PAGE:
Flash Drives – Solid State Drive Technology for your SAN

Every once and a while at client meeting the discussion about Flash Drives or Solid-State Drives (SSD) comes up.  Flash drives are now an option in EMC’s Clariion arrays.  Usually the first question is “I heard they’re expensive, what do those things cost anyway?”  Well the short answer is A LOT.   Retail from EMC is over $15,000 each!  Yeah….I’ll take a few trays just in case we need some extra storage space!

Obviously you wouldn’t purchase this type of storage to store your MP3 collection but what are the benefits and use cases for these drives?  According to EMC the new Flash Drive technology is for Tier Zero apps or in other words, applications that require incredible amounts of disk I/O and performance.  Examples of this could be some SQL and Oracle production databases.

So why use Flash Drives?  Marketing numbers from EMC state “up to 30x the IOPS” of a standard drive can be achieved.  Let’s be conservative and say 15x IOPS for the purposes of this example.  If you had a database the generated, let’s say 10,000 IOPS, you would need to stripe that data over at least 55 drives to achieve the performance needed (assuming 180 IOPS/drive).  With Flash drives you could theoretically do it with as little as 4 or 5 drives or even less.  Of course with a maximum drive size of 73GB per drive, space might be an issue.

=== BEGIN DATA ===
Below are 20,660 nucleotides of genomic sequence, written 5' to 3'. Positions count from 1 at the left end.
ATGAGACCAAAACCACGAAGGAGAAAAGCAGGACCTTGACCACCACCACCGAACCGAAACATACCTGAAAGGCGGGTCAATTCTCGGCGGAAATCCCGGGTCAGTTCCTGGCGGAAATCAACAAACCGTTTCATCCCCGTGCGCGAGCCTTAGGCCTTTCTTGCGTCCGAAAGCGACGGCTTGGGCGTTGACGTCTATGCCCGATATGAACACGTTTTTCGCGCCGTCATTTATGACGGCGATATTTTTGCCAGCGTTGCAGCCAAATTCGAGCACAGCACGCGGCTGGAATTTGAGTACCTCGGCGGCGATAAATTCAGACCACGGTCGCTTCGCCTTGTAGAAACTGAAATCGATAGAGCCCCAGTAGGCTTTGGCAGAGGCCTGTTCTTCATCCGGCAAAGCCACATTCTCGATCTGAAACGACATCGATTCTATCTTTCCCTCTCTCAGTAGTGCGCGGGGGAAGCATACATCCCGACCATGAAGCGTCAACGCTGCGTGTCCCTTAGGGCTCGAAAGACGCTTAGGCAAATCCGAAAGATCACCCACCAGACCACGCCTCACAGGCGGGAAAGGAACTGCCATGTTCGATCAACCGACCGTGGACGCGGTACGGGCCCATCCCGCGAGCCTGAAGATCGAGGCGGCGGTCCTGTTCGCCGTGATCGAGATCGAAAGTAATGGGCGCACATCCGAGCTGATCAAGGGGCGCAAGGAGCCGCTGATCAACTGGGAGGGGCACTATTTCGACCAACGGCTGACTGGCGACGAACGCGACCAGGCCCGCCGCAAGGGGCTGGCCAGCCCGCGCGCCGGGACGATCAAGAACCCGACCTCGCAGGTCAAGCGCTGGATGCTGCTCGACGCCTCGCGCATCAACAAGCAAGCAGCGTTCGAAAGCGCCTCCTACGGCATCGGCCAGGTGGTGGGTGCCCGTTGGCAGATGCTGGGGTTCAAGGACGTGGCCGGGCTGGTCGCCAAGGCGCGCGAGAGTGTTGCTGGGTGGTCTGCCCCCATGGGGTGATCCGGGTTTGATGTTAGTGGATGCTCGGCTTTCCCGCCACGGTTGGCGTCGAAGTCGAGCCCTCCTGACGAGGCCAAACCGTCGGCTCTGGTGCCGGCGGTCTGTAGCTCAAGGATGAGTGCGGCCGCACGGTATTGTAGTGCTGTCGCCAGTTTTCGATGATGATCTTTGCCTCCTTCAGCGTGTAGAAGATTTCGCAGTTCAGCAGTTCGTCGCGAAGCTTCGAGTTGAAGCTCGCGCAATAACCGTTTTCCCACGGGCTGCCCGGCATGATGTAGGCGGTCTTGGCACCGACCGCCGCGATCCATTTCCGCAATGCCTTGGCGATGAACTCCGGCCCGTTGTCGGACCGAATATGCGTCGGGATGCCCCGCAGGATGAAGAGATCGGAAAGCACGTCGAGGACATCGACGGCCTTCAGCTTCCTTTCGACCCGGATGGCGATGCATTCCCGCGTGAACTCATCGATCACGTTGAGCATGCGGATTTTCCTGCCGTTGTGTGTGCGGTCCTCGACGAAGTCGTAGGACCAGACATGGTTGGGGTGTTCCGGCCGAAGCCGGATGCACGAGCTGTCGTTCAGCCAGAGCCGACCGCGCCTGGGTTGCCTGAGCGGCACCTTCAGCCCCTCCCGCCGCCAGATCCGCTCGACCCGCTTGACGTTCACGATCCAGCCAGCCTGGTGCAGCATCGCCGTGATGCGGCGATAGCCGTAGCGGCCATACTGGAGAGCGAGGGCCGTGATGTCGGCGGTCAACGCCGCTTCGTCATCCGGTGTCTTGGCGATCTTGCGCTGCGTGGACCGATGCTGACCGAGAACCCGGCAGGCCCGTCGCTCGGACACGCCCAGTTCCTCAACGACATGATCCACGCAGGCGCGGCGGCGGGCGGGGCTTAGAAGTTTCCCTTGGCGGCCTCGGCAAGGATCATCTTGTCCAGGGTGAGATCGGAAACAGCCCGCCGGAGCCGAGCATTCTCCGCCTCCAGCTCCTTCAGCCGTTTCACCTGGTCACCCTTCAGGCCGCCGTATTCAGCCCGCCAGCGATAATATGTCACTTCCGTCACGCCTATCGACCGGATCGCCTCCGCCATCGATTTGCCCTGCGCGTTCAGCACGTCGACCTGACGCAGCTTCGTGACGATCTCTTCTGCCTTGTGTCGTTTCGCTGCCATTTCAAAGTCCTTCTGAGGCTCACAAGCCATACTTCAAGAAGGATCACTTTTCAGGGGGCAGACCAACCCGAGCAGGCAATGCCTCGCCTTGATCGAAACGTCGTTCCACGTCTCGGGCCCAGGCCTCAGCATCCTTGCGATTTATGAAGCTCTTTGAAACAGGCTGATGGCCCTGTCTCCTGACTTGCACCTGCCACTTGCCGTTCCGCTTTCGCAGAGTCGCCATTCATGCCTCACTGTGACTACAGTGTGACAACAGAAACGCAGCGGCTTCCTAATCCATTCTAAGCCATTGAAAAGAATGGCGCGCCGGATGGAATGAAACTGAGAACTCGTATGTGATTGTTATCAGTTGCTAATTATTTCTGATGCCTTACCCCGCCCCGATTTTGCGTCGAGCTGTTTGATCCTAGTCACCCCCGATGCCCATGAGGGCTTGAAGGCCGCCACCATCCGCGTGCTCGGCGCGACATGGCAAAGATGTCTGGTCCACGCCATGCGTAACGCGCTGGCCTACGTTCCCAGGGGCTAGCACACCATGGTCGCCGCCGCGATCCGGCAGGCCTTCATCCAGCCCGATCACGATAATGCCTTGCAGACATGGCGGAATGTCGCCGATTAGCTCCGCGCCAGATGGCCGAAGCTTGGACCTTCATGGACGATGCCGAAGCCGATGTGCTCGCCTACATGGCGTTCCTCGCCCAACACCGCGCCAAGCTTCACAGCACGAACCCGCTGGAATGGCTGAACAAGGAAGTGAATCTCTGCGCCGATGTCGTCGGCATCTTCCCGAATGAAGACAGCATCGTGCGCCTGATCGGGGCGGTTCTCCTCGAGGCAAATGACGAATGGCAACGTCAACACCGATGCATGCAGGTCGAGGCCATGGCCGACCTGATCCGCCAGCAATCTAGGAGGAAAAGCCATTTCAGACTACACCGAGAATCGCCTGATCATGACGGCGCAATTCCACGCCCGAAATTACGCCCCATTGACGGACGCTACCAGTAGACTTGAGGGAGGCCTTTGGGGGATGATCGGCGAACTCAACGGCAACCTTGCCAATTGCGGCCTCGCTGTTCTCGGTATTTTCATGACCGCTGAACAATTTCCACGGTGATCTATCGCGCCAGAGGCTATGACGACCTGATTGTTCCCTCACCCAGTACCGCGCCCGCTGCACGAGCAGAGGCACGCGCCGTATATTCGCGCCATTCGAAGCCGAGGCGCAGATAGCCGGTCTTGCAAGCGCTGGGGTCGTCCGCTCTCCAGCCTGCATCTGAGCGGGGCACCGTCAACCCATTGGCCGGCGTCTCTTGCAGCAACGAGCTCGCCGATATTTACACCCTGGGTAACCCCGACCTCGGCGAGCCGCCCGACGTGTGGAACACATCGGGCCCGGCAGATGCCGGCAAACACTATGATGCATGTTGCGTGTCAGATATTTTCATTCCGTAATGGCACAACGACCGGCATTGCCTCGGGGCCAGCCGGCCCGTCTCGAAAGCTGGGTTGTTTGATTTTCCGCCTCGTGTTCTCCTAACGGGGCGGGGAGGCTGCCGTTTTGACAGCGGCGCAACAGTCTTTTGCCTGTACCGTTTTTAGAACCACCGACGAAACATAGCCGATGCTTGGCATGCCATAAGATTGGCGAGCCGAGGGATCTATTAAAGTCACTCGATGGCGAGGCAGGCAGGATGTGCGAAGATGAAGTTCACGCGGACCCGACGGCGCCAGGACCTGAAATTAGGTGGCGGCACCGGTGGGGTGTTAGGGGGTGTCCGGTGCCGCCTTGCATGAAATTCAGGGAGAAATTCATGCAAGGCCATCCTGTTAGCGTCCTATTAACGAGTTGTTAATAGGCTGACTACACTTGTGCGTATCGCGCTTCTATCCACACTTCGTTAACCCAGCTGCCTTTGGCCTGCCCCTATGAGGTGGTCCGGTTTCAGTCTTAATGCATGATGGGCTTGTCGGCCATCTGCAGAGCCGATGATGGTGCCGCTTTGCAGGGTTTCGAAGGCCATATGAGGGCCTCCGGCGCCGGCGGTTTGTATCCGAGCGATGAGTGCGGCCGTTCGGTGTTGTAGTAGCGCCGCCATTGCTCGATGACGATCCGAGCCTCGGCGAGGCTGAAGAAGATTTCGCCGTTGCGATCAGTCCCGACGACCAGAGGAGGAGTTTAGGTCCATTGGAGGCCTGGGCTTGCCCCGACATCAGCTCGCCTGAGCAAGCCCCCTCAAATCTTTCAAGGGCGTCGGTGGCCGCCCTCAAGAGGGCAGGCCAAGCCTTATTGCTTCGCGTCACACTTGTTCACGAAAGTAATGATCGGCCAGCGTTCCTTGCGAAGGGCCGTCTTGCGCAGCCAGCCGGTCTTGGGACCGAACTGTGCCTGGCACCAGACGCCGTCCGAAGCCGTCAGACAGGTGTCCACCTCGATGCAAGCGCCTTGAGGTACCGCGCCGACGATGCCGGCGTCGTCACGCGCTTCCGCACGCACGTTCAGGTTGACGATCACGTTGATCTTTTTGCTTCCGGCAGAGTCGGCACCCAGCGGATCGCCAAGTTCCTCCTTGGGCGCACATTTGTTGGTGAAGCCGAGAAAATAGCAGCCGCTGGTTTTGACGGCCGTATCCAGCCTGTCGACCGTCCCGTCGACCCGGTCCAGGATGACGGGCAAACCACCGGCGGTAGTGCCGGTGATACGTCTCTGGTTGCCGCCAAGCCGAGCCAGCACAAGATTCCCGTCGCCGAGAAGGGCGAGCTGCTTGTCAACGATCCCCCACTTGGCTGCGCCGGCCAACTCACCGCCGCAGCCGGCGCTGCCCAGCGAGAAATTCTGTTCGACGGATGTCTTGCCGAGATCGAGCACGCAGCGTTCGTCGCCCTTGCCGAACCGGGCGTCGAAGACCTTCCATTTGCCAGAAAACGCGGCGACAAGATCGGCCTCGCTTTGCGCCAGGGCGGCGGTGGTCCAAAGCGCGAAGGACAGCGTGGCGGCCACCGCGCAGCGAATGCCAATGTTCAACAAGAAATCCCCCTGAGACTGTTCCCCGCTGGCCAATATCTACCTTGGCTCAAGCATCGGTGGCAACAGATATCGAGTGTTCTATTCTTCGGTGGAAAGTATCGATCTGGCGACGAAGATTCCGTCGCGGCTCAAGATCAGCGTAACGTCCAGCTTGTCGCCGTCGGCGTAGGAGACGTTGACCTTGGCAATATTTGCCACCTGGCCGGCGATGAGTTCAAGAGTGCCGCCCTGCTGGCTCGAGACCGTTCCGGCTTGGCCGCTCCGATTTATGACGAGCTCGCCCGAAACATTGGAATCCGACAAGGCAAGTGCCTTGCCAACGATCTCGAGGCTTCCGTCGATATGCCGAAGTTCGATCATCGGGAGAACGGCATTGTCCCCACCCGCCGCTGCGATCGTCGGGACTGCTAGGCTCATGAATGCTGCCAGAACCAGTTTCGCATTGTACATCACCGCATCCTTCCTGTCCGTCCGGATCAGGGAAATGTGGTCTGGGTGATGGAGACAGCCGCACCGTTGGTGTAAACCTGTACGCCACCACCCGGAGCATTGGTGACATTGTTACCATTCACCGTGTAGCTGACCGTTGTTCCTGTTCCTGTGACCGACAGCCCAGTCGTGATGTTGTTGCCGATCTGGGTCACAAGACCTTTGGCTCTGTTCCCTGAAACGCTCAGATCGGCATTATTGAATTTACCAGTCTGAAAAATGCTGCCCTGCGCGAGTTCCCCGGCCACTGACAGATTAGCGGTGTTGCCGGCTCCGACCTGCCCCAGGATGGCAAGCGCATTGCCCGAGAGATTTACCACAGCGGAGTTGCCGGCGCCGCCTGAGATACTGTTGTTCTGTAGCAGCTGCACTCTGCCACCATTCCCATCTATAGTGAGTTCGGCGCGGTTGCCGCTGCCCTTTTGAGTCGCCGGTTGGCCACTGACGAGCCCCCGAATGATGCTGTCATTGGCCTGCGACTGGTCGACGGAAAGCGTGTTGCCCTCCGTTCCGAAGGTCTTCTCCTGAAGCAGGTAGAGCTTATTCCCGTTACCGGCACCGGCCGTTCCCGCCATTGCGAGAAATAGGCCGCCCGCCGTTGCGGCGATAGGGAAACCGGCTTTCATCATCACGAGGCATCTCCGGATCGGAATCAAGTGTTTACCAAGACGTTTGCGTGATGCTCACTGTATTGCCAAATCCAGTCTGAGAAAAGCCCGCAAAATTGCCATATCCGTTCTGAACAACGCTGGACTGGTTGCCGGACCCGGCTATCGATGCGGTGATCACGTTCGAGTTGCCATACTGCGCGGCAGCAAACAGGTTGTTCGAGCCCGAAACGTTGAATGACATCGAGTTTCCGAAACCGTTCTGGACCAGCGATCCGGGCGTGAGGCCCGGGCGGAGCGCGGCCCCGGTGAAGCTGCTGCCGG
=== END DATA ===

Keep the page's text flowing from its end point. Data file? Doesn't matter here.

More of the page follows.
Here is a brief summary of the benefits of these new drives:

          More Performance:        At up to 30x IOPS of a normal high-speed drive you can reduce the number of spindle you need and increase performance.  Latency is also dramatically reduced

          Greener:                             The drives use much less power because there are now moving parts which translates in to less heat, less cooling a smaller carbon footprint and more financial savings.

          Higher Reliability:           No moving parts equal less to break as well as much faster rebuild times.

          Less Rack Space:               Using less drives will free up rack space and datacenter floor space.

The obvious drawback to these drives is cost.  Most companies with tight budgets will have a hard time justifying the astronomical cost per megabyte that comes along with this technology.  For some high-performance apps though, they may be a great solution.  Hopefully with time and competition the cost will come down and the usable space will go up.

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